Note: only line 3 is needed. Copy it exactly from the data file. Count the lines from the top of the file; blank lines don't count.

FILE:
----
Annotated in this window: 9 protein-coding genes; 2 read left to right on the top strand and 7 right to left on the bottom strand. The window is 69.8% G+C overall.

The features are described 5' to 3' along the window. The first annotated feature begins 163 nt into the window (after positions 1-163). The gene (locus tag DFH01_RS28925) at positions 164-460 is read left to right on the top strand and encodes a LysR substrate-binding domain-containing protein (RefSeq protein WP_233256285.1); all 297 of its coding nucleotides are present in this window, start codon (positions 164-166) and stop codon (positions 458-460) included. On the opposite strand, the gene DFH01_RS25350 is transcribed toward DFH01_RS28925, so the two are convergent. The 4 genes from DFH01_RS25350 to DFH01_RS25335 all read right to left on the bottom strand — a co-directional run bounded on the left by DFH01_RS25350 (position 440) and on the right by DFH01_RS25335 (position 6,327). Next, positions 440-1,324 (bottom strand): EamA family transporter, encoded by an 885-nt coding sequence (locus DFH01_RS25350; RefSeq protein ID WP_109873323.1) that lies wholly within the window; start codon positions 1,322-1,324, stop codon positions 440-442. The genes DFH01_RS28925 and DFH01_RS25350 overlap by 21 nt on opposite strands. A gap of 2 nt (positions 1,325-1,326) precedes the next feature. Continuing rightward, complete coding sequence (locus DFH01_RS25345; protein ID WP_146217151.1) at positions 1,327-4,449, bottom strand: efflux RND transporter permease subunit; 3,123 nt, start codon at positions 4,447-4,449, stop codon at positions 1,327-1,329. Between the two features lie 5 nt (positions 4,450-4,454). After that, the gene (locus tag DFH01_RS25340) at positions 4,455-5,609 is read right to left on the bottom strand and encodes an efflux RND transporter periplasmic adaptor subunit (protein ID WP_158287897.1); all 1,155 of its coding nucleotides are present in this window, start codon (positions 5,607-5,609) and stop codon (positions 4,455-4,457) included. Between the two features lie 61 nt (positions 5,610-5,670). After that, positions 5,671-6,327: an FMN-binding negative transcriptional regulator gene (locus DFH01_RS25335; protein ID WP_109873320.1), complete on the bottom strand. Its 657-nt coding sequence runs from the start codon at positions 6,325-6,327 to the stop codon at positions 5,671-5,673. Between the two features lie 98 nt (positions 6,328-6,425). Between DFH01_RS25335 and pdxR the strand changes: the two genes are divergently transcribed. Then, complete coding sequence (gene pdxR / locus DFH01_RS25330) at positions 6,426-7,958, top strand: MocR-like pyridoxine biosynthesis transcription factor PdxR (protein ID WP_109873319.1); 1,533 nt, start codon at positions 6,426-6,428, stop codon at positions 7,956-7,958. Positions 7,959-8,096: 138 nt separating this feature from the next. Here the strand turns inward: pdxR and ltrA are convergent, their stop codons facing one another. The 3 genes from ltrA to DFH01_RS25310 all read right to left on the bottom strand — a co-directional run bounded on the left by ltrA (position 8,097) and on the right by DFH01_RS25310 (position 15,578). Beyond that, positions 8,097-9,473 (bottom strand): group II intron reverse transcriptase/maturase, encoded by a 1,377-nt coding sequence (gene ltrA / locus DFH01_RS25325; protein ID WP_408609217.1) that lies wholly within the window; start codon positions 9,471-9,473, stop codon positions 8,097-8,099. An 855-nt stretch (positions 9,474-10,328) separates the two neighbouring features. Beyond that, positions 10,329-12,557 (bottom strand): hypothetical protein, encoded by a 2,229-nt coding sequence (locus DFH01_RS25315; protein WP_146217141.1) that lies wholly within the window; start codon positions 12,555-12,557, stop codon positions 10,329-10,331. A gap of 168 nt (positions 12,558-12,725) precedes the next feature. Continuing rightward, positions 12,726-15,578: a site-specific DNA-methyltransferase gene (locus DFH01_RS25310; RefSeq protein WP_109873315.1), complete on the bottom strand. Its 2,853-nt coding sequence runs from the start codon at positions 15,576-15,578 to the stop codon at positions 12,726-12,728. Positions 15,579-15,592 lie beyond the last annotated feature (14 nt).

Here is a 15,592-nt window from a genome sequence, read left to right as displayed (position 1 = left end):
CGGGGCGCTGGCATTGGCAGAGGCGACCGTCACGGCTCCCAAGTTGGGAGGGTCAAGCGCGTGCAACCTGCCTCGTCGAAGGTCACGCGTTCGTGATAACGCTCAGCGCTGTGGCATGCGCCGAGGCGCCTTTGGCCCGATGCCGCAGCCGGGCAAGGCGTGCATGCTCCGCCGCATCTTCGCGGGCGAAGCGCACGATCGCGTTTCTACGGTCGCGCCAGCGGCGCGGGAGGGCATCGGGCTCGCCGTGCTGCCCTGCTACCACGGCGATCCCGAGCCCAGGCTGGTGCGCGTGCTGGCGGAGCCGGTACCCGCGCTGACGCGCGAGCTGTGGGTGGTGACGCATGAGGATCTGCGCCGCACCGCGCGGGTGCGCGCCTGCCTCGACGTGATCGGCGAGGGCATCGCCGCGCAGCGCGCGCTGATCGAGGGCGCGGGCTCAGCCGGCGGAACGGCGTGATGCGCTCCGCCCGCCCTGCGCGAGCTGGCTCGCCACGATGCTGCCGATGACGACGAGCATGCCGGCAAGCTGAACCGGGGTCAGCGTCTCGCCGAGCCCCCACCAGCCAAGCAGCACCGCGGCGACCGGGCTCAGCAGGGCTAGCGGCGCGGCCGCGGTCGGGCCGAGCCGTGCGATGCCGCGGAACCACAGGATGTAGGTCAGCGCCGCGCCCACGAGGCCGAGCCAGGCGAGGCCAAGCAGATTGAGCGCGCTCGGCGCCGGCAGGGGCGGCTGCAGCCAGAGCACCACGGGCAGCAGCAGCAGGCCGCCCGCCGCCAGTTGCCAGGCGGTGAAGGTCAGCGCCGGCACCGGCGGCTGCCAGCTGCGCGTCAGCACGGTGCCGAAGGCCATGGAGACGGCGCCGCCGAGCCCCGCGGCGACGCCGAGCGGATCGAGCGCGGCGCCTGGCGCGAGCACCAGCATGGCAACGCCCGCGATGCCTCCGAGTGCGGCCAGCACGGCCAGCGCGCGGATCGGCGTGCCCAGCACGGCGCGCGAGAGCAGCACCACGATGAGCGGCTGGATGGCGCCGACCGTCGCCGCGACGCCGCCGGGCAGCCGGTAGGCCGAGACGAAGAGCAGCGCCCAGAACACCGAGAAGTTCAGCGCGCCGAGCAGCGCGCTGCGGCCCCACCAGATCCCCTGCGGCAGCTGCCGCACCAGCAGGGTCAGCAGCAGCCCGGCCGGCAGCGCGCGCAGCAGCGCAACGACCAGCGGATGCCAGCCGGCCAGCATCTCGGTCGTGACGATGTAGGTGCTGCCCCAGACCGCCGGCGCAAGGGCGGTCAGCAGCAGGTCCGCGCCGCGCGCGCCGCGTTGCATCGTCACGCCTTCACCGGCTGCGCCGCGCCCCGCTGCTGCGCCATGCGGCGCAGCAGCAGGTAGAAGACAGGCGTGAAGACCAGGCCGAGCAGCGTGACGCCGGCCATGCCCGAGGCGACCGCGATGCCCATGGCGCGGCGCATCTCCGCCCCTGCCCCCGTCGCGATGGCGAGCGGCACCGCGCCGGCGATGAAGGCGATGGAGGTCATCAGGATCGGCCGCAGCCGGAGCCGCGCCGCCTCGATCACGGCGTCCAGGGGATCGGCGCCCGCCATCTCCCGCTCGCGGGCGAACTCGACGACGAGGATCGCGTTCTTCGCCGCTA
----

Here is a 15,592-nt window from a genome sequence, read left to right as displayed (position 1 = left end):